18 Arist., Hist. An. ix. 10.

19 Arist., Hist. An. v. 21, and Plin. xi. 17. "Ecce in re parva, villisque nostra annexa, cujus assidua copia est, non constat inter auctores, rex nullumne solus habeat aculeum, majestate tantum armatus: an dederit eum quidem natura, sed usum ejus illitantum negaverit. Illud constat imperatorem aculeo non uti."

20 Rom. xii. 17, 21.

21 The ancient belief was that honey fell from heaven, in the shape of dew, and the bee only gathered it from leaves. So Verg., Ec. iv. 30, "roscida mella," and Georg. iv. 1, "aerii mellis coelestia dona." cf. Arist., H. A. v. 22 meli\ de\ to\ pi/pton e'k tou= a'e/roj, kai ma/lista tw=n a!strwn a'natolai=j, kai\ o!tan kataskh/fh h 9 irij, and Plin. xi. 12. Sive ille est coeli sudork sive quaedan siderum saliva, sine purgantis se aeris succus, . . . magnam tamen coelestis naturae voluptatem affert." So Coleridge (Kubla Khan):

"For he on honey dew hat fed

And drunk the milk of Paradise."

22 Prov. vi. 8, lxx. The reference to the bee is not in the Hebrew.

23 cf. Aelian. v. 13.gewmetri/an de\ kai\ ka/llh sxhma/twn kai\ w 9rai/aj pla/seij au'tw=n a!neu te/xnhj te kai\ kano/nwn kai\ tou= kaloume/nou n'po\ tw=n sofw=n diabh/tou, to\ ka/lliston sxhma/twn e'cagwno/n te kai\ e 9ca/pleuron kai\ i'sogw/nion a'podei/knuntai ai' me/littai.

24 The mathematical exactness of the bee is described by Darwin in terms which make it even more marvellous than it appeared to Basil. "The most wonderful of all known instincts, that of the hive bee, may be explained by natural selection having taken advantage of numerous slight modifications of simpler instincts; natural selection having by slow degrees more and more perfectly led the bees to sweep equal spheres at a given distance from each other in a double layer, and to build up and excavate the wax along the planes of intersection." Origin of Species, ii. 255, ed. 1861 According to this view the beings from whom hive bees, as we know them, are descended were gifted with certain simple instincts capable of a kind of hereditary unconscious education, resulting in a complex instinct which constructs with exact precision the hexagonal chamber best fitted for the purpose it is designed to fulfil, and then packs it. And it is interesting to note how the great apostle of abstract selection personifies it as a "taker" of "advantage," and a "leader."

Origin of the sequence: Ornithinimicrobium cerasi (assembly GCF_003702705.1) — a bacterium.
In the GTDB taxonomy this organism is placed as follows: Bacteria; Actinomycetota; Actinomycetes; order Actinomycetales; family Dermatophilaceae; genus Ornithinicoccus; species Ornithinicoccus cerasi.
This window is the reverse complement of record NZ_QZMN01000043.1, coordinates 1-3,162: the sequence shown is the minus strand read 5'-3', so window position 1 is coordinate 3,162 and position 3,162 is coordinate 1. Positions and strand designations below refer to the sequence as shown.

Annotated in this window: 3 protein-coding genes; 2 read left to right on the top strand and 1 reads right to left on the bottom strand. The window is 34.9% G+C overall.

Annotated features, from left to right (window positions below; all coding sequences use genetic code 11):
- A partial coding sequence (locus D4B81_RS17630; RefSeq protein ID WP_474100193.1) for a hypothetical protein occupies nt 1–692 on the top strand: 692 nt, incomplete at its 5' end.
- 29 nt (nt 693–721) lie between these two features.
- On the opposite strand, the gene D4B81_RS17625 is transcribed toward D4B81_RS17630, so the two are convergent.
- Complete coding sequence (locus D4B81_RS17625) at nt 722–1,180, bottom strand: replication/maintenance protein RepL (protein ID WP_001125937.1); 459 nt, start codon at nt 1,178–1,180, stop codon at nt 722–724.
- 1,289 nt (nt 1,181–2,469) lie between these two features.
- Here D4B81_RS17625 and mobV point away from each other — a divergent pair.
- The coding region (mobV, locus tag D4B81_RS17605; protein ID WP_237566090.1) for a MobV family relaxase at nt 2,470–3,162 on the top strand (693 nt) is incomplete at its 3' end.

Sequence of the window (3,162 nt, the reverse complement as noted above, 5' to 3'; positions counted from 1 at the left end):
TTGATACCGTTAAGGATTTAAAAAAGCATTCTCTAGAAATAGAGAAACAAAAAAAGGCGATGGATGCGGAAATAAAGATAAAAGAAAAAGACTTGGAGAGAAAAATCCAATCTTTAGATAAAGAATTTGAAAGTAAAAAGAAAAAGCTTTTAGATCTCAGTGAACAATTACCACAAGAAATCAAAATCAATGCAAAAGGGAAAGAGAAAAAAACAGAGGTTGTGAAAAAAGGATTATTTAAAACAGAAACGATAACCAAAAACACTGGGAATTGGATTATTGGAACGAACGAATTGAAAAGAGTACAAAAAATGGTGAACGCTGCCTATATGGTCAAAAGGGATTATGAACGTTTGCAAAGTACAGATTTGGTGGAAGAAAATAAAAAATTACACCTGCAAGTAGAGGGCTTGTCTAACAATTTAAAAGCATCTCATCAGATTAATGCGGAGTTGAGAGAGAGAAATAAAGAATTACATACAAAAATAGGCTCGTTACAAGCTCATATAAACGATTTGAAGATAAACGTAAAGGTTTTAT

25 Arist., Hist. An. ix. 10.

26 From pelargo/j. On the pious affection of the stork, cf. Plato, Alc. i. 135 (§ 61), Arist., H.A. ix. 13, 20, Aelian, H.A. iii. 23 and x. 16, and Plin. x. 32. From pelargo\j was supposed to be derived the Pythagorean word pelarga=n Diog. Laert. viii. 20), but this is now regarded as a corruption of pedarta=n.

27 "Hirundines luto construunt, stramine roborant: si quando inopia est luti, madefactae multa auqa pennis pulverem spargunt.: Plin. x. 49. cf. Arist., Hist. An. ix. 10.

28 "Chelidoniam visui saluberriman hirundines monstravere, vexatis pullorum oculis illa medentes." Plin. viii. 41. cf. Aelian, H.A. iii. 25. Chelidonia is swallowwort or celandine.

29 "Foetificant bruma, qui dies halcyonides vocantur, placido mari per eos et navigabii, Siculo maxime. Plin. x. 47. cf. Arist., H.A. v. 8, 9, and Aelian, H. N.. i. 36. So Theoc. vii. 57:

0C a'lkuo/nej storeseu=nti ta\ ku/mata, ta/n te qa/lassan